Shopkeepers in Manbij, a city in northwestern Syria under the control of the PKK's Syrian affiliate group, staged a strike on Sunday to protest the forced recruitment of dozens of youngsters by the terror group since early May.
Local sources on the ground, requesting anonymity due to security concerns, told Anadolu Agency (AA) that a complete shutdown was observed and businesses remained closed in protest to the People's Protection Units (YPG) terrorists.
In April, the YPG announced that those aged 18-30 should join the group before May 5, warning them of torture and brutality if they do not surrender. After the deadline was over, the terror group began to recruit the youngsters forcefully.
The terror group captured Manbij, west of the Euphrates River, in August 2016 with support of the U.S. military, which also has troops in the region.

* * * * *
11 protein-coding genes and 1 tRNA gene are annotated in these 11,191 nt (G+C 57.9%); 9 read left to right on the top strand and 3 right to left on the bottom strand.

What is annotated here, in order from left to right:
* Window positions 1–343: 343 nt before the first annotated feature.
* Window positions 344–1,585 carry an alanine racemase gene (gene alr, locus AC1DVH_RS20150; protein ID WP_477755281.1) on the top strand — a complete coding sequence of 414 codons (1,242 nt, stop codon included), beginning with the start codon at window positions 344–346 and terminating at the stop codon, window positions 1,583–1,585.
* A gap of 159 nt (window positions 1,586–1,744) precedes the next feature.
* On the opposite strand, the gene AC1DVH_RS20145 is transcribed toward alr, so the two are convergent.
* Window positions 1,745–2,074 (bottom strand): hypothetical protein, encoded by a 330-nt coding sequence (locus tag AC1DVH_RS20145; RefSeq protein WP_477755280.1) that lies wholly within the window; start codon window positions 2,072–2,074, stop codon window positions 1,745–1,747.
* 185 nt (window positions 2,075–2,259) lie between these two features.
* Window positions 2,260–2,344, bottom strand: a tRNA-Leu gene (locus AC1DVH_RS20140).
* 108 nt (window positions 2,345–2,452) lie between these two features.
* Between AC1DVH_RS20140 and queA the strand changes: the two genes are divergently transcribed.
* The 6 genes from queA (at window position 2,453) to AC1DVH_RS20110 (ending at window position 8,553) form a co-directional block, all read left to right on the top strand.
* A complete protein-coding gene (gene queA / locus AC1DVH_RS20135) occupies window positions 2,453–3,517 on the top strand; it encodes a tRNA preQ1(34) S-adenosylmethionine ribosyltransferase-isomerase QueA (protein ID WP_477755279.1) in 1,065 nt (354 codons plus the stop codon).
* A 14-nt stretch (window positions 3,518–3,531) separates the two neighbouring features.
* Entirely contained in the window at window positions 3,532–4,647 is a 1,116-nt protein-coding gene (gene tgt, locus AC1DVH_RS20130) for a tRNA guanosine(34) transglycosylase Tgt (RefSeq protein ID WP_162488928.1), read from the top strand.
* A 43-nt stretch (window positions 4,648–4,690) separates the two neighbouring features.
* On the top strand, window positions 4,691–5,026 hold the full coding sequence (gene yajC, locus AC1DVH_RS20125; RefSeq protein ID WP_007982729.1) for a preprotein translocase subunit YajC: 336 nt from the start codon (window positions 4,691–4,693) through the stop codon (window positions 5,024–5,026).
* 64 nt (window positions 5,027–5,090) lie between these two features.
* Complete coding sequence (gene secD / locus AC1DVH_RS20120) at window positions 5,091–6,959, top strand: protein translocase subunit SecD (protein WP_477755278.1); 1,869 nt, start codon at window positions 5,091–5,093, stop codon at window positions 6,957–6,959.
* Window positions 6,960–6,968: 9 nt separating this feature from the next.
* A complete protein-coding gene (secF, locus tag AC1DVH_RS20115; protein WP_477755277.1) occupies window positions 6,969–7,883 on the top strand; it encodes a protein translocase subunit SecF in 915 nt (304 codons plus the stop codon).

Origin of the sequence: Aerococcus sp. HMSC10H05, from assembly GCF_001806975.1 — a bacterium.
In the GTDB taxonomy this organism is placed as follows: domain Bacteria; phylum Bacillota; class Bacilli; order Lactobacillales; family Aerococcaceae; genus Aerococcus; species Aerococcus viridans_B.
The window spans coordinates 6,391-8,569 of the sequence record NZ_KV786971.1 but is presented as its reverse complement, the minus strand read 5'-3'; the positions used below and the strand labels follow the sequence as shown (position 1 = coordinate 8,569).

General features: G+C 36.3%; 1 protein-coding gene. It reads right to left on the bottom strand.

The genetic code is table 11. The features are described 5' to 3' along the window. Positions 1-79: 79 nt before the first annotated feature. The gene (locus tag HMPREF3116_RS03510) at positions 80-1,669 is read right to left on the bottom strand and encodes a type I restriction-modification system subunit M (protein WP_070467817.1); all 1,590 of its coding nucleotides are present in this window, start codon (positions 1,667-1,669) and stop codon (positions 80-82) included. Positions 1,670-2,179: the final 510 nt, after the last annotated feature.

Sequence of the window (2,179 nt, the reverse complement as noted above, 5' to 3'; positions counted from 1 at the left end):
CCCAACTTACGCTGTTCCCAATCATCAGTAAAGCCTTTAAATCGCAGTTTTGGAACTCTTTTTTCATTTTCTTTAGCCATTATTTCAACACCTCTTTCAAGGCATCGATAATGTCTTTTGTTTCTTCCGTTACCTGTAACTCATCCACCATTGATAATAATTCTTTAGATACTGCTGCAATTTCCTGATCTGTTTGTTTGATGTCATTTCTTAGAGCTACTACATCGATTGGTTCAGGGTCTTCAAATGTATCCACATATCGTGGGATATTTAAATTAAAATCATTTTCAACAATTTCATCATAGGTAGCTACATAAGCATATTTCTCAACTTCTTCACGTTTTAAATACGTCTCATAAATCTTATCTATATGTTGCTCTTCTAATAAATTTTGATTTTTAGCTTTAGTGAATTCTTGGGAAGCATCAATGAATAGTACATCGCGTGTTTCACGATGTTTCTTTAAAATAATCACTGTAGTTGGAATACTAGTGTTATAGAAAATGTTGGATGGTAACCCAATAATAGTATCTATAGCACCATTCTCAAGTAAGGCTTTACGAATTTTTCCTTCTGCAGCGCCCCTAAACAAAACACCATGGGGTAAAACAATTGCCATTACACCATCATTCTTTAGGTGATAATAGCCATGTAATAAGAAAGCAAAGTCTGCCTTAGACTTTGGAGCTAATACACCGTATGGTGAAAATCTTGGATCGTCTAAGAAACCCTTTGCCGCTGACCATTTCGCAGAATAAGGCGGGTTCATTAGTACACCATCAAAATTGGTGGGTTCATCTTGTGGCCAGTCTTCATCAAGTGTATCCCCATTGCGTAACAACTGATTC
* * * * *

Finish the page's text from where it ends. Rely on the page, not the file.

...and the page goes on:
The use of child soldiers, as well as other human rights abuses, by the YPG and the PKK have long been documented by the international rights groups, such as Human Rights Watch, Amnesty International and the United Nations.
In early March, digital evidence obtained by Turkish security forces had also revealed the recruitment of child soldiers by the YPG in Syria.
Digital evidence found on cameras and memory cards recovered from killed YPG terrorists and their bunkers during Turkey's Operation Olive Branch, launched on Jan. 20 to eliminate the YPG from northwestern Syria's Afrin province, showed children around 13 to 17 years old being recruited by the group.
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